The U.S. – China relationship is an interesting example of the strategic consequences of globalization. Consider the seemingly bizarre situation in which the American superpower is actively investing in and thus facilitating the rise of China, which is becoming a greater threat not just to American interests around the world, but to global order itself?

Increased military spending and armaments production, as well as newly awakened strategic ambitions are all the result of a China with new-found capabilities and confidence, which followed the reforms of Deng Xiapoing. The problem is that these ambitions are bringing the country to loggerheads not only with the states in its maritime neighbourhood, but with the U.S. itself. Tensions over China’s island building activities in the South China Sea, threatening the internationally recognized legal frameworks that govern maritime affairs is one example of a rising power that sees world order as fluid, changeable, and changing.

Edward Luttwak, the brilliant strategic thinker and author of The Rise of China vs. the Logic of Strategy argues that the U.S. supports this arrangement at an unacceptable cost. Free trade may mean higher corporate profits in the short to medium term but comes at the cost of the slow deindustrialization of America. Luttwak writes it is “beneficial for Americans as consumers, borrowers, and financiers above all, while being harmful to Americans as workers and producers”. The CCP aim is to perpetuating this “unbalanced economic relationship for as long as possible, or rather until China emerges as the richer and more advanced country.”

Luttwak explains that there are three China policies at work in the United States; those of the Treasury, the Pentagon, and State Department; policies which often work at cross purposes.

The Treasury Department “in its everyday bureaucratic operations the U.S. Treasury is indifferent to the condition of U.S. industry, and specifically to the sharp decline, or outright disappearance, of entire industrial sub-sectors because of the unconstrained inflow of cheaper imports, notably including imports from China”. They are primarily interested in the trade imbalance which generates huge surpluses on the Chinese side, some of which flow into Wall Street. He writes that “the U.S. Treasury, under its current leadership as before, actively favors China’s economic growth and technological advancement –having no departmental responsibility, or perceptible concern, for the inevitable relationship between China’s overall economic and technological capacity and its resulting military aggrandizement.”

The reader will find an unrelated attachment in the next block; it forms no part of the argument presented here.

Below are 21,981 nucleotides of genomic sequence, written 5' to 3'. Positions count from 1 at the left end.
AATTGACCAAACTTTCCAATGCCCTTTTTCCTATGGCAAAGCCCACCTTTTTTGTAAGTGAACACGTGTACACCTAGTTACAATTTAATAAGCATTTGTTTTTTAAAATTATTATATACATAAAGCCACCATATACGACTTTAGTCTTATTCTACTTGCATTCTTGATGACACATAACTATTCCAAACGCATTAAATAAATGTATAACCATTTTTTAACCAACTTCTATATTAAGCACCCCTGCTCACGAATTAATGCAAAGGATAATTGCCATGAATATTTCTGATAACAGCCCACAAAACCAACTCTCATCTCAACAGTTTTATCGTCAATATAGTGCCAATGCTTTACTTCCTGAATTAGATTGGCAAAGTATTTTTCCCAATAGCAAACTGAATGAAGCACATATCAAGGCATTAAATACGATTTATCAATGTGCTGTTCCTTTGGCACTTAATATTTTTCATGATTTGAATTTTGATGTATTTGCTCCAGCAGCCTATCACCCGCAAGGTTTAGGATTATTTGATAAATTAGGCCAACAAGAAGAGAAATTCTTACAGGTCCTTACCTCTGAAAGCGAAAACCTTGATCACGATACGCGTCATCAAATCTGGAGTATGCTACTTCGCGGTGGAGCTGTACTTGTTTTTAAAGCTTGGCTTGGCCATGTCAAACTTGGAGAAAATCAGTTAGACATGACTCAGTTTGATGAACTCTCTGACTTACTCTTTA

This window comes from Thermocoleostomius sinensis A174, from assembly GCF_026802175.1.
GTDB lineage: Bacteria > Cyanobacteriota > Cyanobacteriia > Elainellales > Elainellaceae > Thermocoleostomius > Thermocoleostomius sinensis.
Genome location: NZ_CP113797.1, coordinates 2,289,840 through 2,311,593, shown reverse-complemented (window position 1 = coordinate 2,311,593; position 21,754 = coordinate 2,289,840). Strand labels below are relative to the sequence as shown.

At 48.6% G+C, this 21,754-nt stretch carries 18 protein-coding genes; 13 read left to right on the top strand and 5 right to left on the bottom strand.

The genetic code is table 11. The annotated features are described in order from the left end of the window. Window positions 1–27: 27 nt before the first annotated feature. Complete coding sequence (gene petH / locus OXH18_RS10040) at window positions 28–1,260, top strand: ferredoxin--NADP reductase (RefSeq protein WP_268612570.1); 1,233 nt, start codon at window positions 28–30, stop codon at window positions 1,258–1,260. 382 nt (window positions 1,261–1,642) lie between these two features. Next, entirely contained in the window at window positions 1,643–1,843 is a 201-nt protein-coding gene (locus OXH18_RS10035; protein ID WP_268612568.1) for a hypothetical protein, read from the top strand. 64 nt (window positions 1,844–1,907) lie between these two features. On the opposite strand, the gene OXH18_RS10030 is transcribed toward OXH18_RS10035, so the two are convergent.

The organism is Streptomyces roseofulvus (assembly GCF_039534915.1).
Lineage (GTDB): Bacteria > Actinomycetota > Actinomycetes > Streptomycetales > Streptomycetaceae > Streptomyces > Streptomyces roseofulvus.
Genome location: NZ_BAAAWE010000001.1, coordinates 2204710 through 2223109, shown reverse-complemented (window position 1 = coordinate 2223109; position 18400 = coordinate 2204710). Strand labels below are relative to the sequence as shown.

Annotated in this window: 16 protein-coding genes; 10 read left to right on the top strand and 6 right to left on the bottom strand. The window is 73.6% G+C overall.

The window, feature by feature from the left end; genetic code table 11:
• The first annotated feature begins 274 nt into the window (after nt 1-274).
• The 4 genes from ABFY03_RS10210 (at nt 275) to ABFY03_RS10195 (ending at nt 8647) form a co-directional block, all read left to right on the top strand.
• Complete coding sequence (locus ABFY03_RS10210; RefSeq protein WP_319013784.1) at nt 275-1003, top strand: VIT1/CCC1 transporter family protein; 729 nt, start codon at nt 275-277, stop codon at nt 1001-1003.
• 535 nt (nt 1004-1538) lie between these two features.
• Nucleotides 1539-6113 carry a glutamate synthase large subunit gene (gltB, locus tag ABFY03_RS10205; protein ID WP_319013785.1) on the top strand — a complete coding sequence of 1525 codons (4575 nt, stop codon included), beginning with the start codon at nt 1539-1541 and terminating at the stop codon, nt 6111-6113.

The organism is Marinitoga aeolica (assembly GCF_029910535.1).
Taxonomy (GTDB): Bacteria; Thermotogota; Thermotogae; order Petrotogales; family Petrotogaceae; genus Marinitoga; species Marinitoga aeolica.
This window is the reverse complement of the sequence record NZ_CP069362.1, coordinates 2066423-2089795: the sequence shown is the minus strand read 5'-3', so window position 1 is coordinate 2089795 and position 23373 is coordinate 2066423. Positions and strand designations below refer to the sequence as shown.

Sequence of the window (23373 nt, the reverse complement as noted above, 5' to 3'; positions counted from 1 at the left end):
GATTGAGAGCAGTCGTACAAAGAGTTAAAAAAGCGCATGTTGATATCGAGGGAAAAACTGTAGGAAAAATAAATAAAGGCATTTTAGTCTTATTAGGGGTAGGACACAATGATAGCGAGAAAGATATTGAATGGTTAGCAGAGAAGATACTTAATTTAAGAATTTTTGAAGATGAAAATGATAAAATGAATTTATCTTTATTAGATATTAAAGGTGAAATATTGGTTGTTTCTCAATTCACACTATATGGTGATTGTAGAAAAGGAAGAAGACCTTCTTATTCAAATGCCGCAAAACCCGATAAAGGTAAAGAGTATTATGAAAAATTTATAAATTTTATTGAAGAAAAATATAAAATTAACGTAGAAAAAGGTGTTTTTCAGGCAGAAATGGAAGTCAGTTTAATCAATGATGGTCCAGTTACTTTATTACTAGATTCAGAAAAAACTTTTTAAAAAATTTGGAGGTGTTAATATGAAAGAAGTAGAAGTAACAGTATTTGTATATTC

In the middle is the State Department, which maintains a balanced policy according to Luttwak, including:

  • proactive cooperation with China on a multilateral initiatives
  • containment , or an “energetic coalition building.. which is to be available to our friends who are threatened by the rise of china”
  • polite “ideological warfare” against the CCP invoking human rights etc.

On the opposite side is the ‘excessively antagonistic ‘Pentagon policy which emphasises the ‘containment’ side of State Department policies, putting China as the prospective “Main Enemy” justifying calls for increases in military spending and procurement programs. It also gives the “enthusiastic” Department of Defence a real enemy for the first time since the end of the Cold War, the elusive Islamist bogeyman providing a frustrating experience in high altitude bombing, dead end nation-building and the terrors of urban warfare.

The question is at what point do the benefits of interdependence outweigh the strategic costs of a Rising China?